Let me go further and underline that the issue of supporting the North African countries which have undergone transitions towards democracy is a credibility test for the EU and West as a whole. Of course we can express admiration for their struggle for dignity, democracy and the rule of law. But this is not enough – they need bread and rice, they need strong economic progress. If we fail to support them also in this respect, we will not encourage such positive developments in other countries.
While new eras have begun in Tunisia, Egypt and Libya, we are still far from any such positive development in Syria. Protests have been brutally crushed down from the very beginning. After seven months of daily protests, at least 3.000 people have been killed, and many more have been detained or have disappeared.
But this situation should not discourage us from our efforts to support those men and women who courageously continue to take to the streets to peacefully demonstrate for a better future of their country and a life in freedom and dignity.
On the contrary, it is the duty of the international community to raise its voice, to condemn the ongoing widespread human rights violations, and to engage with those working for a democratic transition. Let me be clear: Continuous use of repression, violence and intimidation will, in the short or long run, lead to the fall of a regime. This is what history tells us and this is our firm belief.
Time is running out. If the repression of the Syrian regime does not stop, violence will escalate further, and that would have far-reaching effects on the whole region. In this situation the UN Security Council must not stand aside.
We also welcome the action plan by the Arab League on Syria, which asks to stop all violence as a prerequisite to a national dialogue. The engagement of the Arab League shows that it is ready to live up to its responsibility, and that the support of Western countries for human rights in Syria is taken up in the region itself. We hope that the Arab world will exert sufficient pressure on Syria. The initiative must not be abused by the Syrian regime just to buy time and continue its gross violations of human dignity. So we have to be careful.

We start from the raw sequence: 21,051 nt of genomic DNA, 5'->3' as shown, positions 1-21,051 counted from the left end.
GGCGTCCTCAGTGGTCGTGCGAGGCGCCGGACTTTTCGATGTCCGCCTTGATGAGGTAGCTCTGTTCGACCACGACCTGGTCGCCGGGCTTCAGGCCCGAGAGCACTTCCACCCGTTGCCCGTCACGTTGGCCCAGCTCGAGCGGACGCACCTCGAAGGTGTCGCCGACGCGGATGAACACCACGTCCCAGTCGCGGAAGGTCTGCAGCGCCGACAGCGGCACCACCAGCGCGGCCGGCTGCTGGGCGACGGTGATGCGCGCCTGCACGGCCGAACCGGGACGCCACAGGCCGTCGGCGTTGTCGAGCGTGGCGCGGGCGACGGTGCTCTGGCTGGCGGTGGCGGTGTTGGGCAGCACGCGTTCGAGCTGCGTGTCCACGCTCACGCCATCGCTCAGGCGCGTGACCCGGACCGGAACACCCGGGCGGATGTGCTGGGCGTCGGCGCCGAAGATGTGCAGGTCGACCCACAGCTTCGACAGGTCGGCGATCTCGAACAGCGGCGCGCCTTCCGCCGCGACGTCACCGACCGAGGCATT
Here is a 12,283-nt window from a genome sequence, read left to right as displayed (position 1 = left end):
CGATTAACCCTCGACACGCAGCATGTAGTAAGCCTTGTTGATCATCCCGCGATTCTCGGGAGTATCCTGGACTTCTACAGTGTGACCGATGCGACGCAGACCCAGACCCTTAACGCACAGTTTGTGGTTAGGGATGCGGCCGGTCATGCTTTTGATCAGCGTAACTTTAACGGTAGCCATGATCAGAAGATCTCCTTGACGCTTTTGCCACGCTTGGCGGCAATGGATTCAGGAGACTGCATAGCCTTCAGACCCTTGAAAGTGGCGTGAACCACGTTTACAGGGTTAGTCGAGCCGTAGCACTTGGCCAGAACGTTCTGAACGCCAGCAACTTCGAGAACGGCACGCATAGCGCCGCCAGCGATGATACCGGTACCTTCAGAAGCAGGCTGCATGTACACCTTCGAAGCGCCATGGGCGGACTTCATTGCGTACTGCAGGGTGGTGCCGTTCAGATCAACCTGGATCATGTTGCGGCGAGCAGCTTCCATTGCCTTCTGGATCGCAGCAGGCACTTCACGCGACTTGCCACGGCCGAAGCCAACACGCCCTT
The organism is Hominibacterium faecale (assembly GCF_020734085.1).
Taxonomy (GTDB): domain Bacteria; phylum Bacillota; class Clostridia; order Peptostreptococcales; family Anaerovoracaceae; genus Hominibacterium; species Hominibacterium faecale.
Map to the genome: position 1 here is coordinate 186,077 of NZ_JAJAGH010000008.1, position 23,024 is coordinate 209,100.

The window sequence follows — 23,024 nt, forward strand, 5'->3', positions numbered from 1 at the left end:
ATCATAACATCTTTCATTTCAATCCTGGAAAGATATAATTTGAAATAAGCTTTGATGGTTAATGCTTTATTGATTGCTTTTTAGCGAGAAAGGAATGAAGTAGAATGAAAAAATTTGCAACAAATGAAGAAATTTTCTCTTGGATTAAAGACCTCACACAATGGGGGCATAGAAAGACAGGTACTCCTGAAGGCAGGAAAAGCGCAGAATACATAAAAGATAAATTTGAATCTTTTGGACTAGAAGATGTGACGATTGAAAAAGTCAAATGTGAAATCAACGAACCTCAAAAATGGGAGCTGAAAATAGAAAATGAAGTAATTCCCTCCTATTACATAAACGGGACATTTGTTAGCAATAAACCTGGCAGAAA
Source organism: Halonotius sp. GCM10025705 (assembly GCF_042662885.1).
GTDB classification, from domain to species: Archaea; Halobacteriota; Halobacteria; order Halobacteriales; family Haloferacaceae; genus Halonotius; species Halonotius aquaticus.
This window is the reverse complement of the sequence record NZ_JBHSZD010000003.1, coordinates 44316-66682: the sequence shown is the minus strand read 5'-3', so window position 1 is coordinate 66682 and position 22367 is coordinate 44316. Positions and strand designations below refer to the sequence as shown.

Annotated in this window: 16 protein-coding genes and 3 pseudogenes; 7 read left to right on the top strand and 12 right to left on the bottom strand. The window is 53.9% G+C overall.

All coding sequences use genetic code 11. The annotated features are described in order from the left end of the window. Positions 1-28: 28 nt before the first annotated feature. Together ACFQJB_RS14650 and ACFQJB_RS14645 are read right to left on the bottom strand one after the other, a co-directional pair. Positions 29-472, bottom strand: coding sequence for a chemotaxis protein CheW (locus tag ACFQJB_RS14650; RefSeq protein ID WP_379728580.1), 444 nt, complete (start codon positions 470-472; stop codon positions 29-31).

In the context of transformation from authoritarian regimes to democratic forms of government, I would like to share with you some impressions from my recent visit to Myanmar. In that country, we are witnessing a breathtaking development. Elections have taken place which have – though largely flawed - brought members of the opposition to Parliament. A dialogue between Aung San Suu Kyi and the President, who seems to be interested in reform, has been established. Censorship has become less severe. Nobody knows whether the reform process will be successful at the end, but developments seem promising.
You may ask why former military dictators show themselves so interested in reform. There are many possible reasons. The country seeks to be elected as ASEAN presidency for 2014. Myanmar needs to approach ASEAN benchmarks for a free trade zone to start in 2015, in order to remain at least partially competitive. But I am sure that Myanmars rulers are also aware of the North African example, and have noticed the fate of Gaddafi. These aspects may contribute to convincing them of the need for real changes. I am optimistic that many of them have understood that Myanmar needs sustainable reforms.
The Arab Revolution also teaches us one very important lesson again: We do need an effective UN Security Council which is capable of acting and responding quickly to the deterioration of a security situation wherever it takes place.
However, what could seem a formation of blocs and fronts inside the Council increasingly inhibits its decision making.
We have unfortunately witnessed a certain extent of such confrontation recently: The Council was unable to respond speedily and decisively to events in Syria and Yemen. Important opportunities to react were lost because Council action was blocked.
By the way, this unfortunate development shows that a popular argument against Security Council reform does not hold. Some insist that in a larger Council, obtaining majorities for critical decisions became more difficult. Well, the problems just mentioned occurred in the 15 member Council in its outdated configuration of the end of World War II.